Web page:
January 2, 2018

Moody’s warns coastal communities: Prepare for climate change or face credit downgrade

Moody's Investor Service is telling coastal communities, including those in Maine, to adapt for climate change or face a credit downgrade.

WCSH6 reported that Moody's, one of the largest credit rating agencies, issued a report last month that said "the growing effects of climate change, including climbing global temperatures, and rising sea levels, are forecast to have an increasing economic impact on U.S. state and local issuers."

The credit rating agency uses six indicators to "assess the exposure and overall susceptibility of U.S. states to the physical effects of climate change": Three focus on coastal risks, such as rising sea levels and flooding, while the other three reflect increased frequency of extreme weather events like tornadoes, wildfires and storms, according to WCSH6.

Moody's report urges municipalities to become more proactive in preparing for the impacts stemming from climate change, warning that failing to do so will put them at risk of lower credit ratings, resulting in higher interest costs when they issue bonds to fund major infrastructure projects.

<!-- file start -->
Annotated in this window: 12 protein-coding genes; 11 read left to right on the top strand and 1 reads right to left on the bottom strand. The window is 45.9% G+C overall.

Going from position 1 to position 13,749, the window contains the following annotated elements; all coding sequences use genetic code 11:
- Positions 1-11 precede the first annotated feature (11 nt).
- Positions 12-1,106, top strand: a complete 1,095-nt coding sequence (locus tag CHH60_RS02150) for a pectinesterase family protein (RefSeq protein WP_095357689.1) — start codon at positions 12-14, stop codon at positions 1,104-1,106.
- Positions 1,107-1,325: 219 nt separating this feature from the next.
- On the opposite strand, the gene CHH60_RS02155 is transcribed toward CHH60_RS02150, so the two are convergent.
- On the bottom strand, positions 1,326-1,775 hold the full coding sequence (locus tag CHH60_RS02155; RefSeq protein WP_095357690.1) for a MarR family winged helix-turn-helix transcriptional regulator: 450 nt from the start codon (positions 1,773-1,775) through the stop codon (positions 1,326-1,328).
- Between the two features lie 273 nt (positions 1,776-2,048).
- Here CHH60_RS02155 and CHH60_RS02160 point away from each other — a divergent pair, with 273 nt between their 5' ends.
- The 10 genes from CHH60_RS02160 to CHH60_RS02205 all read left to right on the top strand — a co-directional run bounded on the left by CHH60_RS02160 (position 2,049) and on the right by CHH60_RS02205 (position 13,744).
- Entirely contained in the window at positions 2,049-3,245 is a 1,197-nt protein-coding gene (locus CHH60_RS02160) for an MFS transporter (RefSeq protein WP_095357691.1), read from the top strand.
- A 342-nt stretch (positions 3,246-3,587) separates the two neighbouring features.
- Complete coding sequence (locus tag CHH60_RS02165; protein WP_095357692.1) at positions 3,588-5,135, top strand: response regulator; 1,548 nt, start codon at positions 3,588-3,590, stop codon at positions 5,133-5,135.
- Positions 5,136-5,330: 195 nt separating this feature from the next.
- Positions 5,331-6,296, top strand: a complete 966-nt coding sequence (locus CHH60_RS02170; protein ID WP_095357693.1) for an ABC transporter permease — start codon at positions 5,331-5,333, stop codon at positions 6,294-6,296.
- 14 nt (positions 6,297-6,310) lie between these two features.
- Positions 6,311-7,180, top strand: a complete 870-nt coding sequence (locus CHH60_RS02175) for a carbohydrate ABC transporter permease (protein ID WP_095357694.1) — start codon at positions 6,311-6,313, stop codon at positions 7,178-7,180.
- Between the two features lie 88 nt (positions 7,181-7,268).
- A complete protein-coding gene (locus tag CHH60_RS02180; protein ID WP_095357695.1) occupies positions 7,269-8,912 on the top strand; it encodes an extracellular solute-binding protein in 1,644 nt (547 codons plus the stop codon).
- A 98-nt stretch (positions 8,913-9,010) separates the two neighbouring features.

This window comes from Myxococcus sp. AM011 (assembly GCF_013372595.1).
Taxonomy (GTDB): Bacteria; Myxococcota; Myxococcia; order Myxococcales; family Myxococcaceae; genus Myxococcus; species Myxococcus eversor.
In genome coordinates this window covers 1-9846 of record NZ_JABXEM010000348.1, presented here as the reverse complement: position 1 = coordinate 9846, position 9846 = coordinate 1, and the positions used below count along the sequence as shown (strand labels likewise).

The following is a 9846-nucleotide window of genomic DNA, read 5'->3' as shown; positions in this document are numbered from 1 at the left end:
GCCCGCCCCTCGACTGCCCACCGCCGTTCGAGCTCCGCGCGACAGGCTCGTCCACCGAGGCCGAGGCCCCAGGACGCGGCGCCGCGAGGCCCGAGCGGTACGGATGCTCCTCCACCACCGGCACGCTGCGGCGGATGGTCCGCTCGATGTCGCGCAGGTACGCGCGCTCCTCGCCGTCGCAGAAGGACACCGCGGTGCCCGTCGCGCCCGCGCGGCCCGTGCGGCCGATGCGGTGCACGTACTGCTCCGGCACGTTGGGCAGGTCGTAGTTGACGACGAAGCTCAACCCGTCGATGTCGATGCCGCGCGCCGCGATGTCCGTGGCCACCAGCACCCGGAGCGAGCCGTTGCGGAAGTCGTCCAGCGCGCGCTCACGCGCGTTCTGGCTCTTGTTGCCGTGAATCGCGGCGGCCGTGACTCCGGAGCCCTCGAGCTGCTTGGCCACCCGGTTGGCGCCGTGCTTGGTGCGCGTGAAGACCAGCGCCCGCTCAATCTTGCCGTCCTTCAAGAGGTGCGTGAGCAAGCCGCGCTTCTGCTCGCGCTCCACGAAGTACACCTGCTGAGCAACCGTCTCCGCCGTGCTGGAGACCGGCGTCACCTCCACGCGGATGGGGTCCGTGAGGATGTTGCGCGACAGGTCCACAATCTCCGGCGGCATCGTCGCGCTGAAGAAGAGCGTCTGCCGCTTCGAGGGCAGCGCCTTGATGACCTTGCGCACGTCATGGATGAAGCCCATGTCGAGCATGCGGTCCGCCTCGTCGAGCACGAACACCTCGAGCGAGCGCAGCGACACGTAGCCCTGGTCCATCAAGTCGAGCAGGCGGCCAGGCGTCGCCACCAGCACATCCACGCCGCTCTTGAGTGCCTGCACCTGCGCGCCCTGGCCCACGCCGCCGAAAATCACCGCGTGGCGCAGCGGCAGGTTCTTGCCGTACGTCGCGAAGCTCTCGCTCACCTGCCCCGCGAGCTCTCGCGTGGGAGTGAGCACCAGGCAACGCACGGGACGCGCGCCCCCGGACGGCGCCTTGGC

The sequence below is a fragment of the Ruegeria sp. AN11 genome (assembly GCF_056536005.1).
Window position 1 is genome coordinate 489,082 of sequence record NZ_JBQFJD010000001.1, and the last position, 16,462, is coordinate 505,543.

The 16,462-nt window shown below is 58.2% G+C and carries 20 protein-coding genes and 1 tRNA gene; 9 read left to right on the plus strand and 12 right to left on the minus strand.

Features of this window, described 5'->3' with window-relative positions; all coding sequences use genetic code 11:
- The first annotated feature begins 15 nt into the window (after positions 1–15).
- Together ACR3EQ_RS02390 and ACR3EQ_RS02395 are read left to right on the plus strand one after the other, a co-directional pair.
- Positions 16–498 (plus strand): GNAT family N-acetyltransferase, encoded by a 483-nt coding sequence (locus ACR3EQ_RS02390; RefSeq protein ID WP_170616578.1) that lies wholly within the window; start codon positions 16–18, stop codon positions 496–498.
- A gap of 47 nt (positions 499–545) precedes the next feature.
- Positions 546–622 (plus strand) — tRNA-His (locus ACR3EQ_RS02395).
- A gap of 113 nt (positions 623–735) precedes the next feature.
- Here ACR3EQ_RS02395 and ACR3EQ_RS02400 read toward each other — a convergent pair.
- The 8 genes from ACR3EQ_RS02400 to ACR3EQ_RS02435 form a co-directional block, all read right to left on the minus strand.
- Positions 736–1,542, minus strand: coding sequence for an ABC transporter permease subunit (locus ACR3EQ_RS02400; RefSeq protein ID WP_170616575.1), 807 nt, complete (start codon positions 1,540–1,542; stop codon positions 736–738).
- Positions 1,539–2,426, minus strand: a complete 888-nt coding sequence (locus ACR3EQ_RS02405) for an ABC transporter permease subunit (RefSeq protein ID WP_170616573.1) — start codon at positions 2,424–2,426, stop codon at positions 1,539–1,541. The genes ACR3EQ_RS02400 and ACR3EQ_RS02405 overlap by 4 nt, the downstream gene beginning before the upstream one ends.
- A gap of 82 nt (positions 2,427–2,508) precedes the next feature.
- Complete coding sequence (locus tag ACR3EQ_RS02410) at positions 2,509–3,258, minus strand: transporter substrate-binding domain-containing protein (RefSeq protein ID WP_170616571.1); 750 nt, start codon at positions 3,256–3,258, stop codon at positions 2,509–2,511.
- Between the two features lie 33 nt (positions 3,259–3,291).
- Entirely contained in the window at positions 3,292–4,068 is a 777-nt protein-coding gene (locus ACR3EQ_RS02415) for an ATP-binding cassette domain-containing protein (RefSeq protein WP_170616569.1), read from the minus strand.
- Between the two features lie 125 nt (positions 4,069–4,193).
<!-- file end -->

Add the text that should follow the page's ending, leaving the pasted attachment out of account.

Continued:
Officials in Wells told WCSH6 the community has been preparing for storm surges through measures like beach barriers and culvert upgrades. But Town Manager Jonathon Carter said Maine is lagging behind other states with beach protection preservation.

Business Insider reported in late November that Vanguard, the world's largest provider of mutual funds, is pushing companies to disclose the risks that climate change will pose to their business.

"To the extent there are significant risks to a company's long-term value proposition, we want to make sure there is a long-term disclosure of those risks to the market," Glenn Booraem of Vanguard's investment stewardship team told Business Insider.


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